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Back to the future for Brazilian soluble: as a EU tariff kicks in on Brazilian soluble coffee, native industry experts plan their next moves to fight back for what is rightfully theirs.

Rio de Janeiro rang in the New Year hours after Brussels, but the first morning cup of normally sweet cafezinho, had an uncharacteristically bitter taste as the 9% EU tariff kicked in on Brazilian soluble coffee. As a large and highly competitive supplier of quality soluble coffee, and the world's largest producer of green coffee, Brazil is used to penalties and persecution in the marketplace. But this did not make the bitter pill of tariff-led discrimination any easier to swallow, even with a cup of 'cafezinho'.

Of the 50 coffee producing countries, only a dozen or so have soluble manufacturing capacity. Soluble coffee exports from origin countries to major consuming nations have always faced hurdles, and Brazil--being the biggest--has always been first in the firing line.

Soluble coffee exports from origin countries is approaching nine million bags per annum (GBE--green bean equivalent), of which 40% is Brazilian. From the 3.5 million bags (GBE) of Brazilian soluble produced every year, only 800,000 bags are consumed in Brazil, leaving 2.7 million bags for export. This presents a huge stock of 'good-as-you-get' soluble exported worldwide at keen prices, which has bothered big multinational manufacturers for a very long time.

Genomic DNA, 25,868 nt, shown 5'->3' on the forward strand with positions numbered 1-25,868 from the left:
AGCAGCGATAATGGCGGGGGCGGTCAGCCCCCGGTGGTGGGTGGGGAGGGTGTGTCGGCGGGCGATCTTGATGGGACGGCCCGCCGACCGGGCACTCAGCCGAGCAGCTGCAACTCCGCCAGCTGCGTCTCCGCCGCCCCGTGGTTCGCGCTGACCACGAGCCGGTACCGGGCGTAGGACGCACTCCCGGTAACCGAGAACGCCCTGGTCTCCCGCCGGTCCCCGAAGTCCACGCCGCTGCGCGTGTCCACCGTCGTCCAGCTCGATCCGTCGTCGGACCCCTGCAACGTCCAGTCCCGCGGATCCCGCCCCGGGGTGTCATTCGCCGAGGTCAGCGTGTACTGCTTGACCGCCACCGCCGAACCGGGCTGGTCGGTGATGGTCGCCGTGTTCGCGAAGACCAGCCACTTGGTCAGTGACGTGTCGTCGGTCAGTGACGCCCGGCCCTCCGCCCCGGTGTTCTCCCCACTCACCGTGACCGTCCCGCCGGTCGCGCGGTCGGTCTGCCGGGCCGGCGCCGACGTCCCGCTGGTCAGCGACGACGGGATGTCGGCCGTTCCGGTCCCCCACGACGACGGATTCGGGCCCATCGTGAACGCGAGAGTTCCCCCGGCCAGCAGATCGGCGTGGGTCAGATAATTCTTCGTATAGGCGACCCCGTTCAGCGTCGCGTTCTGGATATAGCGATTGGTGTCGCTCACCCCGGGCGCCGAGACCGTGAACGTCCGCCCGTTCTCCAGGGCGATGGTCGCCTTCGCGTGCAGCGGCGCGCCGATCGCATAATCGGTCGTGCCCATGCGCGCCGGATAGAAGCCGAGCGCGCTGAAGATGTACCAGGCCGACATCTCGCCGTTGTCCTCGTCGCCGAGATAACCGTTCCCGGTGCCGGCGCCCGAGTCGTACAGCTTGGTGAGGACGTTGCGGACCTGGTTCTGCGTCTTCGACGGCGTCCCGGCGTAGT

Prior to 1965, when Brazil started to manufacture soluble coffee, most was made from Robusta beans. Robusta coffee generally processes into a harsher tasting brew than Arabica. However, the 'run of the mill' Robusta--low in cost--was 'just the job' to satisfy the early learning and undiscerning mass market of that time.

Brazilian soluble was different, processed with access to virtually limitless supplies of Arabica beans, which were unwashed and low in quality, but mildly Arabica all the same. Many retailers switched to Brazilian soluble, and by 1967 it had captured almost 15% of the U.S. market, much to the discomfort of U.S. manufacturers like General Foods, who had traditionally supplied half the home market.

On the basis that its competitive advantage was judged to be unfair, Brazil was forced to impose a tax on its soluble coffee exports to the U.S. Then, in 1971 Brazil was made to supply U.S. soluble manufacturers with half a million bags of green coffee free of export tax, estimated as a transfer of $20 million from the Brazilian treasury to U.S. companies. This was the first taste of a discriminatory 'tax' for Brazilian manufacturers, but more was to come, this time from the other side of the Atlantic Ocean.

Brazilian soluble has always been in good supply and highly competitive in price. Huge increases in Brazilian Robusta production over the past three decades, based on the 'Conilon' variety, have closely followed green coffee demand by the country's soluble manufacturers.